We are talking about zero tolerance and how, if administrators and teachers and lawyers use their head, we can avoid them looking like complete prats by suspending and expelling kids who obviously made a minor mistake OR where the adult in authority is reading too much in to the situation.

 

We are NOT talking about OBVIOUS cases where kids, no matter who they are, break the spirit of the rules as they were INTENDED. We are NOT talking about allowing those who break the rules to morally justify breaking the rules ("I cheated because my dad beats me if I get bad grades").

 

Hope that clears up your confusion.

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Krampus seems to place a great deal of importance on the fact that the infraction was committed by an Eagle Scout.

 

I once suspended an Eagle Scout for cheating on a unit exam in my Health class.  He was caught red-handed.  Guilty as sin.  It was also his second offense.  He had previously cheated on an English test.

 

He wasn't in our troop.  His dad was the Scoutmaster of a neighboring troop.  He was the senior patrol leader.

 

Should I have given this little cheat special consideration because he's an Eagle Scout?  No way!

 

We aren't talking the obvious infractions here.  Obviously cheating is cheating regardless of who does it.  If it's the superintendent's kid, he gets the discipline.  No problem.  Yet, somehow I get the feeling that if it is the superintendent's kid, the zero-tolerant rule would be seriously bent for the kid.  There's always some politics going on in the background with these things.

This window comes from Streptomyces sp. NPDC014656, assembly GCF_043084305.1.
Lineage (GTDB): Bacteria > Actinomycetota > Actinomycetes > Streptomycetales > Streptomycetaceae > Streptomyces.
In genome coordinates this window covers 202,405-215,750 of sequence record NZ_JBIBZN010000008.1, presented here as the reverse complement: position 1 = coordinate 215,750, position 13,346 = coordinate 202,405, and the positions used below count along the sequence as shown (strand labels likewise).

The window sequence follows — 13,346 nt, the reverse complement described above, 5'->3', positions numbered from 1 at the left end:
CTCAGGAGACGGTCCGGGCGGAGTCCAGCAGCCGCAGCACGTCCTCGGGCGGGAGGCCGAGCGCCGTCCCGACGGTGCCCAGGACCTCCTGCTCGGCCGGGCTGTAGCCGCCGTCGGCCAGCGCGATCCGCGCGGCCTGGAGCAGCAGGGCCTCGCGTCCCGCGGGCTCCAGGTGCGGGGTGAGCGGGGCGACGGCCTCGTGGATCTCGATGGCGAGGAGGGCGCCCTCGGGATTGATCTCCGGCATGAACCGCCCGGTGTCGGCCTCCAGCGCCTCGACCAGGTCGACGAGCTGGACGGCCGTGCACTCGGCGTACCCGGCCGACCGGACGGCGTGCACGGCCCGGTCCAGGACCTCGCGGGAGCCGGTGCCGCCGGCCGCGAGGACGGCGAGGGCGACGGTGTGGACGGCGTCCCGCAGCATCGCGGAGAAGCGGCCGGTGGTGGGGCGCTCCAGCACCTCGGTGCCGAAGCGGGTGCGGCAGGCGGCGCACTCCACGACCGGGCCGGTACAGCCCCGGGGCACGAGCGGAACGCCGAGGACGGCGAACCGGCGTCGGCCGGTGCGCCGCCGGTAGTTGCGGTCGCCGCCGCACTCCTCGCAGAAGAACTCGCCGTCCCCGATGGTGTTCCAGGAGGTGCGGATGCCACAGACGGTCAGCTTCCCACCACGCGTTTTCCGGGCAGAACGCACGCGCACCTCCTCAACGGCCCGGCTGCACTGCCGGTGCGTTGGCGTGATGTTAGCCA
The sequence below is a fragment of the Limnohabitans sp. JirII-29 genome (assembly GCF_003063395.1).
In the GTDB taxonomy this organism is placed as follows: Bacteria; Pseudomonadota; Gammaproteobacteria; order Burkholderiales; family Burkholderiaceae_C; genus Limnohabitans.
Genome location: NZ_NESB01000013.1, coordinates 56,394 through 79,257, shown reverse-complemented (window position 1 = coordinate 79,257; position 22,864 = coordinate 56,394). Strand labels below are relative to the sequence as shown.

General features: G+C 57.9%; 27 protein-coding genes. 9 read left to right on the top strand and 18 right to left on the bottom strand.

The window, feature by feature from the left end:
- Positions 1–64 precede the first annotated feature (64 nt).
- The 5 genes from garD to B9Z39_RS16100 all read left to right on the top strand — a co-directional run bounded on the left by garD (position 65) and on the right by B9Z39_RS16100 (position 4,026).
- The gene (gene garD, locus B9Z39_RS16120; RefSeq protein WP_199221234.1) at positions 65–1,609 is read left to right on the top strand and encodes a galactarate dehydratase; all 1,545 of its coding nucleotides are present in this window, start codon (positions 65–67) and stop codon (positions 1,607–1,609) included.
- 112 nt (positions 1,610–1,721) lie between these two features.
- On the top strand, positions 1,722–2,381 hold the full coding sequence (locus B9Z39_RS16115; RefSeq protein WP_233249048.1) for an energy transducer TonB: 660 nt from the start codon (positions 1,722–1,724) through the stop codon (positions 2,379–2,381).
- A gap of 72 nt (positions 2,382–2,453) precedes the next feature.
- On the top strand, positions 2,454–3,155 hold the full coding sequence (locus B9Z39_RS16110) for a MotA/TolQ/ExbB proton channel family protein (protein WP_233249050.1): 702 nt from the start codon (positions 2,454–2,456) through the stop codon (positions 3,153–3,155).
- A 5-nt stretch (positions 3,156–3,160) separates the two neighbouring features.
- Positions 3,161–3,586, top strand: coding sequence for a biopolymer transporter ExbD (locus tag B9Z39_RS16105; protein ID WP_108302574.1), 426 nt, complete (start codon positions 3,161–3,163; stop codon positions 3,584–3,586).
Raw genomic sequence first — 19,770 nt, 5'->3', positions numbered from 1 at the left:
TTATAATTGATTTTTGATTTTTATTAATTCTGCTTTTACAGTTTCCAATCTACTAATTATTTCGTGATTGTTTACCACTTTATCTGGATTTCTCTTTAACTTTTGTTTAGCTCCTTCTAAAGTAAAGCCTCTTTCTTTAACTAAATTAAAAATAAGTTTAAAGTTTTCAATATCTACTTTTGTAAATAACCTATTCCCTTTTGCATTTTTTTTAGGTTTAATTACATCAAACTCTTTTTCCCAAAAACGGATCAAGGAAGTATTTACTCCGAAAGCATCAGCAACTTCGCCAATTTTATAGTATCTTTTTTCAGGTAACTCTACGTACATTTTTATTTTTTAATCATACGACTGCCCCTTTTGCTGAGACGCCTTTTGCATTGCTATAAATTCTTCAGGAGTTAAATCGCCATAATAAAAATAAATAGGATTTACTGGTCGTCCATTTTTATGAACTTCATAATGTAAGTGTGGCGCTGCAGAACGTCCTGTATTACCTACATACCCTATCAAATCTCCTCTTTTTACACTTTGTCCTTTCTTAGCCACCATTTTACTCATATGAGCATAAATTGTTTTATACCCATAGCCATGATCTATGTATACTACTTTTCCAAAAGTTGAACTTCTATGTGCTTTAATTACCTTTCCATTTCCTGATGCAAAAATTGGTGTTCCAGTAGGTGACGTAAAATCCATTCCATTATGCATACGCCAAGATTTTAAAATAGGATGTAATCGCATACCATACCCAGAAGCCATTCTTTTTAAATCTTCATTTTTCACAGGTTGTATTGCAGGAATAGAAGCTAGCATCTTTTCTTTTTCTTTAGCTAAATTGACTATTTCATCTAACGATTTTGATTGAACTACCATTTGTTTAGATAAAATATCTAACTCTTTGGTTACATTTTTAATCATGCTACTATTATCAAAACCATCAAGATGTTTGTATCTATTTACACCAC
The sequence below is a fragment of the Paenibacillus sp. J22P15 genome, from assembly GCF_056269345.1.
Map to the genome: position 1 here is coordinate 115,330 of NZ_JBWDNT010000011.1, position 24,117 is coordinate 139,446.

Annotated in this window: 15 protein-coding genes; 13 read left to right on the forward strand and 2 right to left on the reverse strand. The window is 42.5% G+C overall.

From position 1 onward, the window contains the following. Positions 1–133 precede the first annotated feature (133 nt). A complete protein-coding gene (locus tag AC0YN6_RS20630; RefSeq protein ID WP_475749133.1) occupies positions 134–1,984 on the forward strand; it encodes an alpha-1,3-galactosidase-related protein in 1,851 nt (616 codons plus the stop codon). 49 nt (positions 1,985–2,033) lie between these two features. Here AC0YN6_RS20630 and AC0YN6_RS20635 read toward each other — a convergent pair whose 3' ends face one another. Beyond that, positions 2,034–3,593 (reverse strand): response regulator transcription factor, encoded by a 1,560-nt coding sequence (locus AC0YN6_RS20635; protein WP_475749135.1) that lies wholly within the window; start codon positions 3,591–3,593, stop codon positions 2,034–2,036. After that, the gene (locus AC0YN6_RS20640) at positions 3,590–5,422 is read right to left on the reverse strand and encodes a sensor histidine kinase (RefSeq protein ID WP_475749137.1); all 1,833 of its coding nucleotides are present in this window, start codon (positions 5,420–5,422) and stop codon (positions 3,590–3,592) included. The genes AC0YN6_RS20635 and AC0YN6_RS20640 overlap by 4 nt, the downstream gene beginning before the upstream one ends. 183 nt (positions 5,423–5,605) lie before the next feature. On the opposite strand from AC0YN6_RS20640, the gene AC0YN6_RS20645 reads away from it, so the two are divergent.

Like it is mentioned, heroin sales in the bathroom and Tums in a pocket are not equal infractions of the rule.  Little cheating and big cheating involve some common sense judgement, more towards the idea that cheating is cheating and pretty obvious.  There is a distinction between illegal drugs and over the counter meds for an upset stomach.  A rational person should be able to tell the difference.  If not, there's a bigger problem than the zero-tolerance policy.

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Teachers and administrators cannot "bend" the zero tolerance policy.  That's the whole point of the policy.

 

If the kid pleads guilty and takes his/her punishment, as proscribed by the policy, it goes no further.  If not, it goes to the school board.  

 

The only time I ever saw an administrators kid go before the school board, the administrator did not attend.  His wife represented their family.

 

The kid was given a fair hearing, without any favor or prejudice.

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There seems to be some confusion over what a zero tolerance policy really is.

 

A zero tolerance policy simply states that some types of infractions of the rules, no matter how large or how small, go directly to the school board.